Racialized Beauty: Lived Experiences of Beauty and Race, The Impact on Black Women's Self-Esteem, and The Development of Resilience and Empowerment

Date
2018
Journal Title
Journal ISSN
Volume Title
Publisher
Producer
Director
Performer
Choreographer
Costume Designer
Music
Videographer
Lighting Designer
Set Designer
Crew Member
Funder
Rehearsal Director
Concert Coordinator
Moderator
Panelist
Alternative Title
Department
Swarthmore College. Dept. of Sociology & Anthropology
Type
Original Format
Running Time
File Format
Place of Publication
Date Span
Copyright Date
Award
Language
en
Note
Table of Contents
Terms of Use
Full copyright to this work is retained by the student author. It may only be used for non-commercial, research, and educational purposes. All other uses are restricted.
Rights Holder
Access Restrictions
No restrictions
Terms of Use
Tripod URL
Identifier
Abstract
For a long time in American society, blonde straight hair, blue eyes, a slim figure and milky white skin were uplifted as the standard of beauty. "The use of standards that characterize the ideal beauty as 'young women with milky White skin, long blonde hair, and slim figures' (Jones and Shorter-Gooden 2003: 194) meant that black women, by default, could never be beautiful because they can never be white (Jones & Shorter-Gooden 2003)''' (Gardner 2008:2). This racialized beauty ideal that preferenced Eurocentric features over that of Afrocentric features (kinky hair, wide nose, big lips, curvy body, dark skin) stemmed from "centuries of colonialism and slavery that distinctly categorized lighter-skinned Europeans as superior to darker-skinned Africans" (Frevert and Walker 2014). But, nowadays, the issue of racialized beauty standards moves beyond the internalization of a "white is attractive and blackness is undesirable" dichotomy. In comparison to 60 years ago, several black women and people of color have now graced the covers of magazines. These women such as Beyonce Knowles Carter, Halle Berry, and Lupita Nyong'o have skin tones ranging from light to dark and have been labeled by media as the most beautiful women in the world (Esha Saxena 2018). The desirable body type which was once skinny has shifted towards admiration of curvy body types often associated with black women and other women of color. While black features seem to be gaining more recognition as "beautiful" in media, this study examining black women's lived experiences on beauty and race reveal that beauty as conceptualized in the United States is still largely informed by America's racial history. The interviews reveal how through the concept of beauty, a society with a racist history, creates a facade of progressiveness while actually upholding racist ideologies. With this thesis, I propose that beauty is a site constantly being negotiated and renegotiated. My research sought to give accounts of African American women's understanding of their value and self-worth while existing in a society whose conception of beauty is informed by a racist history. The first section of this study examines the impacts ofracialized messages of beauty on black women's self-esteem. Majority of the interviewees report feeling invisible and inferior. Thus, the second section of this study examines the methods black women have used to develop resilient strategies against adverse effects of racialized beauty standards.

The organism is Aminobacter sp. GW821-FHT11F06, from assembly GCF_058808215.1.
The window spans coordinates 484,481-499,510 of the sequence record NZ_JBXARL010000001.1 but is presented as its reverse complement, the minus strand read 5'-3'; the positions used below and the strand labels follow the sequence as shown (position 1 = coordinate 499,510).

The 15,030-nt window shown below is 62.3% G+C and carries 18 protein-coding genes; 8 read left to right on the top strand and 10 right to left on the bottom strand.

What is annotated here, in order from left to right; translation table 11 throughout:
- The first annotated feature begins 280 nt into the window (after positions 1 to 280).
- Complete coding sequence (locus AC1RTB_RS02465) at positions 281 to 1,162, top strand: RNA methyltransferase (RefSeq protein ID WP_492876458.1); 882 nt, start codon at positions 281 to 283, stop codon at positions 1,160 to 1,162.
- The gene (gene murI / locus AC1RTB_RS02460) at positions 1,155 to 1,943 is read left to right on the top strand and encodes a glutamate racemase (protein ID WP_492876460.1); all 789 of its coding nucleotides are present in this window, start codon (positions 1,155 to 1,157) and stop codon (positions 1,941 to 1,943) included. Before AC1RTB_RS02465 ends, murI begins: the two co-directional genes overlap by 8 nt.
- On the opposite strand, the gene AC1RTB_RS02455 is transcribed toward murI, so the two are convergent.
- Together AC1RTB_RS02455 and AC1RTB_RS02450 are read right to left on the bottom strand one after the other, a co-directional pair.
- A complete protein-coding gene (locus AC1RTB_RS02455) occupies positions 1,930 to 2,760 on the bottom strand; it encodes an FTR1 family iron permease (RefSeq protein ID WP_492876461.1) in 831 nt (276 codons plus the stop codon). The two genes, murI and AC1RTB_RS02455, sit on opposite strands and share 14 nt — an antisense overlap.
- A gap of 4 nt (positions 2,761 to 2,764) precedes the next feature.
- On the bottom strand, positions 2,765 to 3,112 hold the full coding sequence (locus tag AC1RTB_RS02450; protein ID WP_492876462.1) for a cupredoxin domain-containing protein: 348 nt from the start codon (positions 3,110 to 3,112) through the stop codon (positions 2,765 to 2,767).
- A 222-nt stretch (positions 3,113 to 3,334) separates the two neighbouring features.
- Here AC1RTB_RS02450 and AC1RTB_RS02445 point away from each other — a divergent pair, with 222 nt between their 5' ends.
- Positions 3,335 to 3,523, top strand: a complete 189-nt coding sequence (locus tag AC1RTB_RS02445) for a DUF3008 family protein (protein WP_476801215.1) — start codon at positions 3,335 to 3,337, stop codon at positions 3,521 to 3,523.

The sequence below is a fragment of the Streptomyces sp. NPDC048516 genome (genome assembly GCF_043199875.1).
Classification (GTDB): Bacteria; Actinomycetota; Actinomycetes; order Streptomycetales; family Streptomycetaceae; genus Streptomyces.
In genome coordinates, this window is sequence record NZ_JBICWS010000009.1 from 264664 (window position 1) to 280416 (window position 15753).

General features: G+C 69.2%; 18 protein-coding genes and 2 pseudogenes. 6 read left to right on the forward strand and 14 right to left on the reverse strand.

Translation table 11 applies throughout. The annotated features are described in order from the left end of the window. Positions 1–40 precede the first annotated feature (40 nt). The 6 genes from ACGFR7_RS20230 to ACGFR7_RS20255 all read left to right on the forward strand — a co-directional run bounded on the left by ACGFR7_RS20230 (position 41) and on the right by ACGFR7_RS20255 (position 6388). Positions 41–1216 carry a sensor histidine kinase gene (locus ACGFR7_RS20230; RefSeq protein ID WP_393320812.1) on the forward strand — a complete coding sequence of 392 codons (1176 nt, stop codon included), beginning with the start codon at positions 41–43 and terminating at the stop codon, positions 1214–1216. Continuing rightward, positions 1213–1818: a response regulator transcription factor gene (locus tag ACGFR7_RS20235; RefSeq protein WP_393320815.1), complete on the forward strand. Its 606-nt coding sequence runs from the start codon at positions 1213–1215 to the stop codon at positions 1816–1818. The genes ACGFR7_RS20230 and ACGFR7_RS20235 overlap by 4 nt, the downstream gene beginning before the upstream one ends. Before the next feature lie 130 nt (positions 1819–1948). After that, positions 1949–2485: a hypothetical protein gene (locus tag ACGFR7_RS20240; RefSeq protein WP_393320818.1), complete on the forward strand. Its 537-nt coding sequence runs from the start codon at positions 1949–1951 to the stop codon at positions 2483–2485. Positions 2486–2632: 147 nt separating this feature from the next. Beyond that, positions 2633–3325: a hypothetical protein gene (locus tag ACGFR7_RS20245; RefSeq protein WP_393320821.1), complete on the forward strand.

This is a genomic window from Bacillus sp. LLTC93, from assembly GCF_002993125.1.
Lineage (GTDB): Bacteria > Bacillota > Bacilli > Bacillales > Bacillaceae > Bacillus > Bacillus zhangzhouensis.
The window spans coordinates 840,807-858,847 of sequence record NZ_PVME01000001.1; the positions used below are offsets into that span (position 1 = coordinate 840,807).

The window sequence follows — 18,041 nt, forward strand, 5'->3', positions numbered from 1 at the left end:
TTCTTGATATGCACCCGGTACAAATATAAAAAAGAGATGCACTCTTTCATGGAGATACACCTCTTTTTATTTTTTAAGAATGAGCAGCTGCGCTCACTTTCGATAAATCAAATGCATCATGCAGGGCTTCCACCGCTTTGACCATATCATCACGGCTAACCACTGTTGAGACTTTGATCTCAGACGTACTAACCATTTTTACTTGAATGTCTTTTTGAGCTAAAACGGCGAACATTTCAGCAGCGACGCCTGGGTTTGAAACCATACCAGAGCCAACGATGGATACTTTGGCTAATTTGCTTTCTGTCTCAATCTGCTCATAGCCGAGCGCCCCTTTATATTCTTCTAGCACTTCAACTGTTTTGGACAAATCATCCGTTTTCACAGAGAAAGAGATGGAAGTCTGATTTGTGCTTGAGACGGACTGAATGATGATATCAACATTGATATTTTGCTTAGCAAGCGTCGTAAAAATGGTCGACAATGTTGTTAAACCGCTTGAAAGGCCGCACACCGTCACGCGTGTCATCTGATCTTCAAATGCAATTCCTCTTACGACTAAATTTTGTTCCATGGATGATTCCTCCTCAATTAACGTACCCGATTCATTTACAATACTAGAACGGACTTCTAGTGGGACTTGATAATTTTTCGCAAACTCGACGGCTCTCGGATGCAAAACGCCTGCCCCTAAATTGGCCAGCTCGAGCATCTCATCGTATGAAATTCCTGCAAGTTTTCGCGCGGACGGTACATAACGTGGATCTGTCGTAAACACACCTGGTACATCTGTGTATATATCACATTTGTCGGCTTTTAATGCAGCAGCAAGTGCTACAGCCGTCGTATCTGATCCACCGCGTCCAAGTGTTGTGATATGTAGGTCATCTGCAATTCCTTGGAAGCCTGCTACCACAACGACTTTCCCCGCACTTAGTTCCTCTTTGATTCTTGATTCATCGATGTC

Description
Subjects
Citation